PEI

Malpeque Harbour woes continue as another boat runs aground Monday

Another mussel boat ran aground on a sandbar Monday morning in the channel at Malpeque, P.E.I., just days after one capsized, blocking the entrance to the busy harbour.

'Now all of our crews are nervous and the captains are nervous'

The channel at Malpeque Harbour is narrow and shallow, fishermen say. (Brian Higgins/CBC)

Another mussel boat ran aground on a sandbar Monday morning in the channel at Malpeque, P.E.I., just days after one capsized, blocking the entrance to the busy harbour. 

That has the owner of a mussel boat fleet calling for a long-term solution to the channel's shallow water, where local fishermen say boats run aground often.

We need to see our federal officials step up here and help us out.— Jerry Bidgood

"We probably need another harbour or another place to land, all of that is documented. We just need someone to act on it," said Jerry Bidgood, general manager of Prince Edward Aqua Farms in New London, P.E.I. 

After heavy mussel crates were removed from the grounded boat by mid-day, it sailed on and boat traffic resumed. 

'It wasn't as scary'

"Because of the weather conditions it wasn't a swamped situation, it wasn't as scary," as the capsizing on Friday, Bidgood said. Four crew members had to be rescued in that incident.

'We probably need another harbour or another place to land,' says Gerry Bidgood of Prince Edward Aqua Farms. (Brian Higgins/CBC)

Monday, the grounded boat had to be towed off the sandbar by other boats owned by the company. 

Two of its other boats, fearing they would also get stuck in the shallow waters, also unloaded their catch of mussels before trying to come in the channel.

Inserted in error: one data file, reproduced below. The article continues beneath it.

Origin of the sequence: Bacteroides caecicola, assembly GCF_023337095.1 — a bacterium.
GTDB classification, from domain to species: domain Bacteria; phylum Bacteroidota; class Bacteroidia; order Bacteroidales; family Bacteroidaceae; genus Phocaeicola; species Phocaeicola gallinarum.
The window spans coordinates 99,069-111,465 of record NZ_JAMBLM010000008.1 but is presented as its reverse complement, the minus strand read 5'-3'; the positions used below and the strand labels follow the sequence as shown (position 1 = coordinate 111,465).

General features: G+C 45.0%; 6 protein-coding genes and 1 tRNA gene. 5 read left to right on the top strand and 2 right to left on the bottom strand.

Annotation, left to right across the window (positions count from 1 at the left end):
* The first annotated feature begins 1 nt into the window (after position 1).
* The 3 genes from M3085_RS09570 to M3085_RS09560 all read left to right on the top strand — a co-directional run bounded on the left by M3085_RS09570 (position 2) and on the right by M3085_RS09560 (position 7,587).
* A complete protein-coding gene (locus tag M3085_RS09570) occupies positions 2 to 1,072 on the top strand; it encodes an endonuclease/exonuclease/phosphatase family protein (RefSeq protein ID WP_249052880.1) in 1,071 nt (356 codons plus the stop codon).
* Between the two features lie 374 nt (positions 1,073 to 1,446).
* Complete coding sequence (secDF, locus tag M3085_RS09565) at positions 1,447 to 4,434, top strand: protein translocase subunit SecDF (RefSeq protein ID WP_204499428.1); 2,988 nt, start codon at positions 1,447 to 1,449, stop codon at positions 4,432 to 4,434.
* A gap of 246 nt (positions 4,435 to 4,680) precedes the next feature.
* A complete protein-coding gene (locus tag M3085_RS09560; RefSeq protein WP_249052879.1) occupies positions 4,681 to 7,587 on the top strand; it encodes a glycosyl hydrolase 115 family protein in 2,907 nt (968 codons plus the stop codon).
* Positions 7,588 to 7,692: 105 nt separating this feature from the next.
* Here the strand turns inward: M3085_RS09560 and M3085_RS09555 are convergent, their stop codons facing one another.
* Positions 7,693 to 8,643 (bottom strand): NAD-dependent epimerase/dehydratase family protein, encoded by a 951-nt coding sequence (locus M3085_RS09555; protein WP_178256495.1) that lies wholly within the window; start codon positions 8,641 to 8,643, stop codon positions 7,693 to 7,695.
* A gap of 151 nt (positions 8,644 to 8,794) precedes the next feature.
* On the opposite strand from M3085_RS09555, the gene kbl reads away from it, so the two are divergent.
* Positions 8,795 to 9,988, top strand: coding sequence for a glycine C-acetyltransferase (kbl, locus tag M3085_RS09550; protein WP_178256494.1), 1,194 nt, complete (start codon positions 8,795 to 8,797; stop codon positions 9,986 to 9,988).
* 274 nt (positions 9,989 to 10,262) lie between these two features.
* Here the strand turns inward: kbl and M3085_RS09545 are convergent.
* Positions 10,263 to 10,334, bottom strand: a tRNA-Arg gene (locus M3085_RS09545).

"Now all of our crews are nervous and the captains are nervous," about getting in and out of the harbour safely, Bidgood said.

"In the meantime, we have a plant to run and I need product every day." 

A total of 25 to 30 mussel boats come in and out of the harbour every day, Bidgood said. Prince Edward Aqua Farms employs about 60 plant workers and up to 100 crew on 30 to 40 boats in P.E.I. harbours. 

Relocation could be costly

Dredging excess sand to try to make the channel deeper has been happening for years in Malpeque, Bidgood said, and usually happens just before the spring lobster season. But he doesn't believe it is a good long-term solution. 

'We have a plant to run and I need product every day,' says Bidgood. (Brian Higgins/CBC)

"As soon as lobster season is over, we get any kind of wind ... then the run tends to close in quicker," he explained, noting that boats laden with mussels also need a deeper channel than lobster boats.

The harbour authority said a study was done in recent years that explored the possibility of relocating the entire harbour to a better spot with deeper water, but that would cost tens of millions of dollars, the harbour authority said.

The port is busy year-round, with millions of dollars of seafood coming ashore annually.

'Right back to square one'

For now, the mussel boats are waiting for DFO to once again dredge the channel, and some may attempt to use other ports nearby.

Bidgood said he hoped DFO's dredging equipment would be working there by Friday, and expected dredging to take about a week.

"Which will give us some comfort for a couple of weeks but then we'll be right back to square one," Bidgood said. 

"We need to see our federal officials step up here and help us out — we need the fishermen to be safe." 

More P.E.I. news

With files from Brian Higgins

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